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State v. Knowles

Court of Appeals of Ohio, Second District

June 21, 2013

STATE OF OHIO, Plaintiff-Appellee
EURON W. KNOWLES, Defendant-Appellant

Criminal appeal from Common Pleas Court T.C. NO. 07CR205

WESLEY E. SOMOGY, Atty. Reg. No. 0089037, Assistant Prosecuting Attorney, Attorney for Plaintiff-Appellee.

EURON W. KNOWLES, #579273, Chillicothe Correctional Institute, Defendant-Appellant.



{¶ 1} Euron Knowles appeals from a judgment of the Champaign County Court of Common Pleas, which denied his motion to correct sentence.

{¶ 2} In April 2008, Knowles pled guilty to three counts of gross sexual imposition that were alleged to have occurred between 2002 and 2004. He was sentenced to two years in prison on each count, to be served consecutively. (The shortest authorized prison term for his offenses was one year.) There is no indication in the record that Knowles directly appealed from his conviction and sentence.

{¶ 3} Although Knowles's crimes occurred prior to the enactment of Am.Sub.S.B. 10, Ohio's version of the federal Adam Walsh Act ("S.B. 10"), he was sentenced after the effective date of S.B. 10, and the trial court designated Knowles as a Tier II sex offender. In 2011, Knowles filed a motion for reclassification, contending that S.B. 10 could not constitutionally be applied retroactively to him. The trial court denied Knowles's motion, but we reversed that judgment, finding that a retroactive classification of an offender under S.B. 10 for an offense committed before the effective date of that act "was not merely voidable, but void." State v. Knowles, 2d Dist Champaign No. 2011-CA-17, 2012-Ohio-2543, ¶ 9-10, following State v. Eads, 2d Dist. Montgomery No. 24696, 2011-Ohio-6307, ¶ 24. We remanded for further proceedings. Id. On remand, the trial court classified Knowles as a sexually oriented offender under the law as it existed prior to S.B. 10.

{¶ 4} In 2012, after the trial court's reclassification of Knowles as a sexually oriented offender, Knowles filed a motion to correct sentence, arguing that the legislature had expressed an intent that courts impose the minimum sentence on first-time offenders, which the court in this case had failed to do. He also argued that the trial court failed to make required findings in support of its imposition of non-minimum sentences and that his sentence was inconsistent with the sentences imposed on similar offenders for similar crimes. The trial court overruled the motion, finding that the sentence was properly imposed, that the prior modification of Knowles's sex offender classification did not affect the rest of his sentence, and that Knowles's argument that his sentence was disproportionate to similar crimes committed by similar offenders was barred by res judicata.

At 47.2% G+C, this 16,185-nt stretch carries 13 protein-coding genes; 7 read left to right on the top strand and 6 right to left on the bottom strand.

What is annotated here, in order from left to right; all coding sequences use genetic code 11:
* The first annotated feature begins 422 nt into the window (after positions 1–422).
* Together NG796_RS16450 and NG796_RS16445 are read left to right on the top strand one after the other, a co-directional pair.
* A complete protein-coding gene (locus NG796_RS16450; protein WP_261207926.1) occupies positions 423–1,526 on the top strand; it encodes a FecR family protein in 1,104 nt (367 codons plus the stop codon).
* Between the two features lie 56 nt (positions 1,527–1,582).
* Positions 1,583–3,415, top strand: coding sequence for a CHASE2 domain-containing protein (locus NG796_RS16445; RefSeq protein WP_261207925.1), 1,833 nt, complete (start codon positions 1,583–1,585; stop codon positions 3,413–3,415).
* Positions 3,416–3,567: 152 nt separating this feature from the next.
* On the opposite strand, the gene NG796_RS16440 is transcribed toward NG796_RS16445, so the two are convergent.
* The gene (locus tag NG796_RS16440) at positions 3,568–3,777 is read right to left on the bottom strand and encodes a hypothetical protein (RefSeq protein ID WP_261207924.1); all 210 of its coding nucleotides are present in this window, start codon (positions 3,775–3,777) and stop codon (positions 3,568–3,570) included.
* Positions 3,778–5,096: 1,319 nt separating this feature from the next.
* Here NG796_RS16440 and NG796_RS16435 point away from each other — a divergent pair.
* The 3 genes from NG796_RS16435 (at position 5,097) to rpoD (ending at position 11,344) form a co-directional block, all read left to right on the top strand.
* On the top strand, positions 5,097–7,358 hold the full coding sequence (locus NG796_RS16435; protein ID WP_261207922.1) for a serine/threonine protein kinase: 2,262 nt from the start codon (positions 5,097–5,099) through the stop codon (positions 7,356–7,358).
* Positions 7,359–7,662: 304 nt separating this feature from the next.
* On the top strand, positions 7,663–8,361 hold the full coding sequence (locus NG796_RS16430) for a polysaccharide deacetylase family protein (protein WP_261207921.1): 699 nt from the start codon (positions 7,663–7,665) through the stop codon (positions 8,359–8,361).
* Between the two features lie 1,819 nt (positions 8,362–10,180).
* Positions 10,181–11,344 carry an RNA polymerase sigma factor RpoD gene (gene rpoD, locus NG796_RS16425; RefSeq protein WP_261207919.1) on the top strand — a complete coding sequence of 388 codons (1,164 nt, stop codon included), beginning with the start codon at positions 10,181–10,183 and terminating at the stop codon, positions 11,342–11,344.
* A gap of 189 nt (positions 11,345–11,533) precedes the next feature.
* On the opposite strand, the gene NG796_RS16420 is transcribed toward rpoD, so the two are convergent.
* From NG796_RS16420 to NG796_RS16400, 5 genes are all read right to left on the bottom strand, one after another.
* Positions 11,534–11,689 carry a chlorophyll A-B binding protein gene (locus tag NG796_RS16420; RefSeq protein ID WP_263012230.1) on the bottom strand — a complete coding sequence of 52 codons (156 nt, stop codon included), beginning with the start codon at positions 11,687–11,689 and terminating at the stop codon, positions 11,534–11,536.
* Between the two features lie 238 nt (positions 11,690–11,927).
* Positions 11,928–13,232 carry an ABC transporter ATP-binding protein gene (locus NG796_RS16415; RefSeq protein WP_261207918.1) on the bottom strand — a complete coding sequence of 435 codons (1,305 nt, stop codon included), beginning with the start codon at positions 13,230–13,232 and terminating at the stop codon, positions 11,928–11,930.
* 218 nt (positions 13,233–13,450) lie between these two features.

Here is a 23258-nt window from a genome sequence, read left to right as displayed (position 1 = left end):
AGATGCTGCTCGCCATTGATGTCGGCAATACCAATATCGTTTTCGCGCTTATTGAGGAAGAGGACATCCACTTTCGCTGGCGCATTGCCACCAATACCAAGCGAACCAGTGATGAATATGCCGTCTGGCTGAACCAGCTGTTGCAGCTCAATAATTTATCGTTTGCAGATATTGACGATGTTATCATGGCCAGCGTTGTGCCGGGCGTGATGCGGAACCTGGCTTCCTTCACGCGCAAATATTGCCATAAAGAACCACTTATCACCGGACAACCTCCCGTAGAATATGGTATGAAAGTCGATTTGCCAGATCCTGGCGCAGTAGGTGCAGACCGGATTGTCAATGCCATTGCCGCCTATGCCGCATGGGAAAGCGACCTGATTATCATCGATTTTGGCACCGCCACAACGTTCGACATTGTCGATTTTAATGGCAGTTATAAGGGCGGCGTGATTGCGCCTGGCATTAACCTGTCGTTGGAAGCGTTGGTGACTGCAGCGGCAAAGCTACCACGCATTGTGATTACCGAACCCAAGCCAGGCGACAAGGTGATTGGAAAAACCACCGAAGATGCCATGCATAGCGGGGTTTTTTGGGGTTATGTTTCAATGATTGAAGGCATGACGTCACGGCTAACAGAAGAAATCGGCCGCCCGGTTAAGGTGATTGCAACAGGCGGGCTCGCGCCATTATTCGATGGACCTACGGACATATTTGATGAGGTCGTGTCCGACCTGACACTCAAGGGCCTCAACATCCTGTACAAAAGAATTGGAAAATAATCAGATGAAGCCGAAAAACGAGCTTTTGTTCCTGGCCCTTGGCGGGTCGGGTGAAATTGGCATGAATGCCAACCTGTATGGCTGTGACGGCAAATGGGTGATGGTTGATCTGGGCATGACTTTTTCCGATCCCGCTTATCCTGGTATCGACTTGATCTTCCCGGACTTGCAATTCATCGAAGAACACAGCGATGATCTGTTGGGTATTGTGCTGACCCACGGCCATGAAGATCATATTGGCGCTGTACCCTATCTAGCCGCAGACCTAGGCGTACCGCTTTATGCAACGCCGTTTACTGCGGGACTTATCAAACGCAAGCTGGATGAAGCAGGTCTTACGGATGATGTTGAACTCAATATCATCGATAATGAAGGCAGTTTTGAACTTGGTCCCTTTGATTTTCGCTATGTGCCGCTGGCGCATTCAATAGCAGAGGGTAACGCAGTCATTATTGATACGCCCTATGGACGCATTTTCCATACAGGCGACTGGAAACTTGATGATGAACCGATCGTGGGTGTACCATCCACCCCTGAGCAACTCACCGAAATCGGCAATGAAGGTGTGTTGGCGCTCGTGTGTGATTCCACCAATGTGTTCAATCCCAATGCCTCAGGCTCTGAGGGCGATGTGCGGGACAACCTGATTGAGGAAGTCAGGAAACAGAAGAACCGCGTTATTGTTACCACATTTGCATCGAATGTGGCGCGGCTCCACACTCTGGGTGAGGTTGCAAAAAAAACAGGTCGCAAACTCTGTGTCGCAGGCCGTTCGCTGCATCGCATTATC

{¶ 5} Knowles raises one assignment of error on appeal from the denial of his motion to correct sentence.


{¶ 6} On appeal, Knowles contends that the trial court erred in imposing a sentence greater than the minimum sentence without stating, on the record, its reasons for doing so. He asserts that his conviction was "contrary to law" and void, that it should be vacated, and that he "may not be twice put in jeopardy for the same offenses."

{¶ 7} "Under the doctrine of res judicata, a final judgment of conviction bars the convicted defendant from raising and litigating in any proceeding, except an appeal from that judgment, any defense or claimed lack of due process that was raised or could have been raised by the defendant at the trial which resulted in that judgment of conviction or on an appeal from that judgment." State v. Perry, 10 Ohio St.2d 175, 180, 226 N.E.2d 104 (1967). Knowles did not challenge his sentence on direct appeal, as he could have done. On this basis, the trial court found that his motion to correct sentence was barred by res judicata.

{¶ 8} Knowles argues that the trial court's judgment of conviction and his resulting sentences were void. A void sentence "is not precluded from appellate review by principles of res judicata, and may be reviewed at any time, on direct appeal or by collateral attack." State v. Parson, 2d Dist. Montgomery No. 24641, 2012-Ohio-730, ¶ 8; State v. Fischer, 128 Ohio St.3d 92, 2010-Ohio-6238, 942 N.E.2d 233, ¶ 8.

{¶ 9} Under Ohio law, there are "but two reasons that a judgment is void: '[the judgment] has been imposed by a court that lacks subject-matter jurisdiction over the case or the authority to act.'" Lamb v. Lamb, 2d Dist. Montgomery No. 92-DM-1074, 2011-Ohio-2970, ¶ 12, quoting State v. Simpkins, 117 Ohio St.3d 420, 2008-Ohio-1197, 884 N.E.2d 568, ¶ 12. "Unlike a void judgment, a voidable judgment is one rendered by a court that has both jurisdiction and authority to act, but the court's judgment is invalid, irregular, or erroneous." Parson at ¶ 8, citing Simpkins at ΒΆ 12. "[D]efendants with a voidable sentence are entitled to resentencing ...

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